Finally, on the dot com frontier, I just learned of corporate hatchet men at work at the internet sight called songs.com. If you have been to any of the last few Folk Alliance Annual Conferences, you will remember the great songs.com showcases in the hotel, and the long string of booths with songs.com artists. The internet enterprise began as a three-person operation 5 years ago when the world wide web was just toddling. Three smart and creative writers in Nashville started the "national online music alliance" with the foresight to register the highly memorable domain name, "songs.com" before anybody else thought of doing so. It later became their "brand" name. The site quickly grew to be a valued online showcase for quality independent talent. 

After growing a very nice, but tight community of a few hundred independent songwriters and performers in the folk and alternative country world - a site where CDs could be sampled and sold -- songs.com was itself sold to Gaylord Entertainment last year. (Gaylord is the owner of the Grand Old Opry, the former Opryland property, several big hotels, important publishing houses, etc.) Songs.com became part of the new "Gaylord Digital" wing of the corporation. The future was bright for a while. The original owners of songs.com became the managers of the revamped operation. Staff was expanded. Capital was flowing. Then came a shakeup at the top of Gaylord Digital. Heads rolled. Budget was slashed. The songs.com unit is now down to a staff of two. The "Perfesser" (as Paul Schatzkin, a founder and erstwhile general manager of songs.com calls himself) was "voted off the island." As I write this column, these events are very fresh, and what the future holds is unclear. Again, as with Folkscene, hopes are high that songs.com will retain its presence. In any case, the value of the brand name "songs.com" itself is not in question. Indeed, far from it.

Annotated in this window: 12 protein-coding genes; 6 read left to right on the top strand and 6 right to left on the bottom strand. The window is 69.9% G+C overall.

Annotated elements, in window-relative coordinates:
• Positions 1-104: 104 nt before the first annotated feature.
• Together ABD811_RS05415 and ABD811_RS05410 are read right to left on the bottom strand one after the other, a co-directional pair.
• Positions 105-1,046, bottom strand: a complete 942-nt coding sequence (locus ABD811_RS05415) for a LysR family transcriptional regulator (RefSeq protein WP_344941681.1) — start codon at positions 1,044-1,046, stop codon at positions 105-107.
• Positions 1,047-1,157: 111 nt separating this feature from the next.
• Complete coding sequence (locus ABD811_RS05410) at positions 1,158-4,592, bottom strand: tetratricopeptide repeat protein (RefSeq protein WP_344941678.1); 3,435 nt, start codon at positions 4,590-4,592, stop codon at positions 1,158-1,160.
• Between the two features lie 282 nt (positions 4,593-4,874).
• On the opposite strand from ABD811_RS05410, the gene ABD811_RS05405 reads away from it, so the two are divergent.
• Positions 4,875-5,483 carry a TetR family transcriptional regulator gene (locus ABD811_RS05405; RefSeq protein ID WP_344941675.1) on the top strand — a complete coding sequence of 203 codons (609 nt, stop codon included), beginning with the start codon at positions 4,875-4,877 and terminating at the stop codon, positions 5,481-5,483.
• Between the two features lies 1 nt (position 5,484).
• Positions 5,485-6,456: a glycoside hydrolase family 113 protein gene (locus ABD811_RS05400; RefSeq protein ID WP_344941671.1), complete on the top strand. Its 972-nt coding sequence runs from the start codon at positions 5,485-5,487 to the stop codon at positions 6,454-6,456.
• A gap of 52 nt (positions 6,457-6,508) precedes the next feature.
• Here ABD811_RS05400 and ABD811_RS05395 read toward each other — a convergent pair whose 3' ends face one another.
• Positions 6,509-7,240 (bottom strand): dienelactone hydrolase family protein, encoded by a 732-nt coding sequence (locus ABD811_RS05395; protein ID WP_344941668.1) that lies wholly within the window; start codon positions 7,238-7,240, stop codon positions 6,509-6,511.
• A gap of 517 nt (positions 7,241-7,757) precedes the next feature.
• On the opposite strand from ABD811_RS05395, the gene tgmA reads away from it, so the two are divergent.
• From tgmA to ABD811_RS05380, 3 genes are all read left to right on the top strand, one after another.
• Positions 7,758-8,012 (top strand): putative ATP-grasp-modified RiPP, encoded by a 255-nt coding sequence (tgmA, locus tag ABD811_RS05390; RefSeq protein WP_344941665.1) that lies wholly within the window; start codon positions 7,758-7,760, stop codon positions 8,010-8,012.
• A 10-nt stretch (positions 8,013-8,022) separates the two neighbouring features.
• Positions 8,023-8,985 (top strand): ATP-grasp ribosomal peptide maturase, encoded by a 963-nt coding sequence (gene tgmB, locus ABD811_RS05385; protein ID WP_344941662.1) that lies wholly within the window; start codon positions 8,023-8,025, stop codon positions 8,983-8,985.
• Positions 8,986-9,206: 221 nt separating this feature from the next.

All the buzz about branding makes me wonder if the word "folk" has any value as a brand name these days. I can vaguely remember a time when "folk" music was generally regarded as cool and hip. For most of my career, though, to be branded as "folk" was to wear the mark of Cain. Maybe the tide will come in again for the "folk" brand of music -- maybe not. Meanwhile, folks, remember that even in the old west, branding was not an entirely painless process. I'll take a pass on that branding iron, pardner; and pass the brandy instead. Just call me a maverick.